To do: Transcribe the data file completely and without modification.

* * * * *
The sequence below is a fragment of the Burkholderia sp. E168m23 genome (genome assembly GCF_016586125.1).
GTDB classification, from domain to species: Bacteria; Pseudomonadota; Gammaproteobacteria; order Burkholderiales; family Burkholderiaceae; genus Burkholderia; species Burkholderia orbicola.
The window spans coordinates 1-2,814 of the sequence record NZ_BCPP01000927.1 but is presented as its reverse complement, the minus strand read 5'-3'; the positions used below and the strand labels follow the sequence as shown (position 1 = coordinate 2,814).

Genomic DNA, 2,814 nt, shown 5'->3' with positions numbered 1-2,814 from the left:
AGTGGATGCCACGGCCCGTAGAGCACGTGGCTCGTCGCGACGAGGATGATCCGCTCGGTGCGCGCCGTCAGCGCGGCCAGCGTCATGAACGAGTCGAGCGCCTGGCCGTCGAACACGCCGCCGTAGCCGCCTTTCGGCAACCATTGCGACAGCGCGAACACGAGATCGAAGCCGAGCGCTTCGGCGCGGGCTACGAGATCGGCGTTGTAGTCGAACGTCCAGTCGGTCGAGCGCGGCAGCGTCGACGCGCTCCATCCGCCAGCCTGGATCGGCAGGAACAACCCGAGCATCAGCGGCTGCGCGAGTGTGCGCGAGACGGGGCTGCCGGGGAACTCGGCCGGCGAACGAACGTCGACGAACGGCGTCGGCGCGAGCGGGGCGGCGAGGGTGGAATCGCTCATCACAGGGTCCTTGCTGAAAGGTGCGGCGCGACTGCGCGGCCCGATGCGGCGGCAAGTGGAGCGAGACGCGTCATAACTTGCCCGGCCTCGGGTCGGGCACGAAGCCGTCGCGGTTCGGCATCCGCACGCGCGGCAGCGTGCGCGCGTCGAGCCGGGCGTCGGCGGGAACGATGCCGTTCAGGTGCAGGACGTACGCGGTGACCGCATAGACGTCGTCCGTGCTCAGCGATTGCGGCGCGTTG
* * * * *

The sequence below is a fragment of the Burkholderia sp. E168m23 genome (genome assembly GCF_016586125.1).
GTDB classification, from domain to species: Bacteria; Pseudomonadota; Gammaproteobacteria; order Burkholderiales; family Burkholderiaceae; genus Burkholderia; species Burkholderia orbicola.
The window spans coordinates 1-2,814 of the sequence record NZ_BCPP01000927.1 but is presented as its reverse complement, the minus strand read 5'-3'; the positions used below and the strand labels follow the sequence as shown (position 1 = coordinate 2,814).

Genomic DNA, 2,814 nt, shown 5'->3' with positions numbered 1-2,814 from the left:
AGTGGATGCCACGGCCCGTAGAGCACGTGGCTCGTCGCGACGAGGATGATCCGCTCGGTGCGCGCCGTCAGCGCGGCCAGCGTCATGAACGAGTCGAGCGCCTGGCCGTCGAACACGCCGCCGTAGCCGCCTTTCGGCAACCATTGCGACAGCGCGAACACGAGATCGAAGCCGAGCGCTTCGGCGCGGGCTACGAGATCGGCGTTGTAGTCGAACGTCCAGTCGGTCGAGCGCGGCAGCGTCGACGCGCTCCATCCGCCAGCCTGGATCGGCAGGAACAACCCGAGCATCAGCGGCTGCGCGAGTGTGCGCGAGACGGGGCTGCCGGGGAACTCGGCCGGCGAACGAACGTCGACGAACGGCGTCGGCGCGAGCGGGGCGGCGAGGGTGGAATCGCTCATCACAGGGTCCTTGCTGAAAGGTGCGGCGCGACTGCGCGGCCCGATGCGGCGGCAAGTGGAGCGAGACGCGTCATAACTTGCCCGGCCTCGGGTCGGGCACGAAGCCGTCGCGGTTCGGCATCCGCACGCGCGGCAGCGTGCGCGCGTCGAGCCGGGCGTCGGCGGGAACGATGCCGTTCAGGTGCAGGACGTACGCGGTGACCGCATAGACGTCGTCCGTGCTCAGCGATTGCGGCGCGTTG